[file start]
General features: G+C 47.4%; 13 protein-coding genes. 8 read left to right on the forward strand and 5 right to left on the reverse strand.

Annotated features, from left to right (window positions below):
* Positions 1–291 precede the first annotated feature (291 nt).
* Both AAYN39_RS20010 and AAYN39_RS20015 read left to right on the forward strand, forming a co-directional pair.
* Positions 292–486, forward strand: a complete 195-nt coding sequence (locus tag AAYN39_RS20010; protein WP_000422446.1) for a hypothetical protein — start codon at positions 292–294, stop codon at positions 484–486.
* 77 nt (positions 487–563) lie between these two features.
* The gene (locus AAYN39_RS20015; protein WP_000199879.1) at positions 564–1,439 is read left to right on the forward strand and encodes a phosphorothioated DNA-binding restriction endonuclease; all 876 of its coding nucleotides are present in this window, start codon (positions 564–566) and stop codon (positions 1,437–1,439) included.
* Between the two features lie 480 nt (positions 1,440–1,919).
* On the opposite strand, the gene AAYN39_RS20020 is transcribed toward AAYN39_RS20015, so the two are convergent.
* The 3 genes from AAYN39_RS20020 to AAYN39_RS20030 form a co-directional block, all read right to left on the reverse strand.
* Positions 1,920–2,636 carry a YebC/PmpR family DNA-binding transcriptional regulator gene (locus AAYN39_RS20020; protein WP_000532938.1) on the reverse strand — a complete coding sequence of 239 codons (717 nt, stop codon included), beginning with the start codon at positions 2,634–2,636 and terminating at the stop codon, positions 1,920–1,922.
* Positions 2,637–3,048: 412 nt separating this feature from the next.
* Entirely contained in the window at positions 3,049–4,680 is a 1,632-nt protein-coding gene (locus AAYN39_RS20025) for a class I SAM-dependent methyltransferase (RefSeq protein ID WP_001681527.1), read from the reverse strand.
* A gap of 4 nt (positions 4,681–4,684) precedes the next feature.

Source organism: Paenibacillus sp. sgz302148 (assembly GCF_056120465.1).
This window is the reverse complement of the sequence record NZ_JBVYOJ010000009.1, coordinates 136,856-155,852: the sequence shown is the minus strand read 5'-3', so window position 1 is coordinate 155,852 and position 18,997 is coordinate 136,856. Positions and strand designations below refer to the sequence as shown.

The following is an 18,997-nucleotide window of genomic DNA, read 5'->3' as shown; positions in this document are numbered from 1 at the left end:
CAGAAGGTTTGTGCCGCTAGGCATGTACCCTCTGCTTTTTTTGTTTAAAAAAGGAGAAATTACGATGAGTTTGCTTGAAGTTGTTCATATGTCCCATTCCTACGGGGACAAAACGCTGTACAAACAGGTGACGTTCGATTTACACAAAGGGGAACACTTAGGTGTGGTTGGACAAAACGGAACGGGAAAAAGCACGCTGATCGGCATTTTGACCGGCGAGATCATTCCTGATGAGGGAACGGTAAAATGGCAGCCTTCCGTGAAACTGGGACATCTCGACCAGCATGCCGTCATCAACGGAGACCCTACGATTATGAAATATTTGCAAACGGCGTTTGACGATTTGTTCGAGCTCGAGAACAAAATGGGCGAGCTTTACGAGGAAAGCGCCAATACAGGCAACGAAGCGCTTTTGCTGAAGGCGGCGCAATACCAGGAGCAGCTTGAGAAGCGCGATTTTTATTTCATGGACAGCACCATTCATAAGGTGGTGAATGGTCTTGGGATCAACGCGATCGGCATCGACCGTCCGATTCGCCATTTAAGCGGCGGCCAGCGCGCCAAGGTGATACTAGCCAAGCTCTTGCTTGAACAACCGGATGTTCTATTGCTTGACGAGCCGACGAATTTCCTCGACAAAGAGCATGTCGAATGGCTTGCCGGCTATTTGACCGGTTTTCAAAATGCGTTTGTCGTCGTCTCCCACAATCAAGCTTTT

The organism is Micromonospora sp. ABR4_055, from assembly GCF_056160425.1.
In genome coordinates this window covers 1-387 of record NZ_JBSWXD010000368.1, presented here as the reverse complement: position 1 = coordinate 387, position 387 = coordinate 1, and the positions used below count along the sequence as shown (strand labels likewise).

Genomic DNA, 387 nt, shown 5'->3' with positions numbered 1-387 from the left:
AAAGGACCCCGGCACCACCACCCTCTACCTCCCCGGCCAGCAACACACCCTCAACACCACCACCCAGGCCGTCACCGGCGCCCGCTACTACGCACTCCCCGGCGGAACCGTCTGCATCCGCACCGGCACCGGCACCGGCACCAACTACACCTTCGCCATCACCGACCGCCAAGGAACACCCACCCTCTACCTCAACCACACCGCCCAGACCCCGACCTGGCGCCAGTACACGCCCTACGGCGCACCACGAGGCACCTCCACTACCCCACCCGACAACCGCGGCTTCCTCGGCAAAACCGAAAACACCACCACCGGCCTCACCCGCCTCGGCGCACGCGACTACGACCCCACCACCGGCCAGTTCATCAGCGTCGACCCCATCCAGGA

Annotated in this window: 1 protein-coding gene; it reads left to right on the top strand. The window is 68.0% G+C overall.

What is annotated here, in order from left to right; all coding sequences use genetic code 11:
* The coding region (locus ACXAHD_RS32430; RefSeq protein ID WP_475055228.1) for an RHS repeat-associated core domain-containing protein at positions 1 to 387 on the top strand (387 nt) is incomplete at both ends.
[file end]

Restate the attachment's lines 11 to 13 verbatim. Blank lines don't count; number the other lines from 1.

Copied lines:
* Positions 1,920–2,636 carry a YebC/PmpR family DNA-binding transcriptional regulator gene (locus AAYN39_RS20020; protein WP_000532938.1) on the reverse strand — a complete coding sequence of 239 codons (717 nt, stop codon included), beginning with the start codon at positions 2,634–2,636 and terminating at the stop codon, positions 1,920–1,922.
* Positions 2,637–3,048: 412 nt separating this feature from the next.
* Entirely contained in the window at positions 3,049–4,680 is a 1,632-nt protein-coding gene (locus AAYN39_RS20025) for a class I SAM-dependent methyltransferase (RefSeq protein ID WP_001681527.1), read from the reverse strand.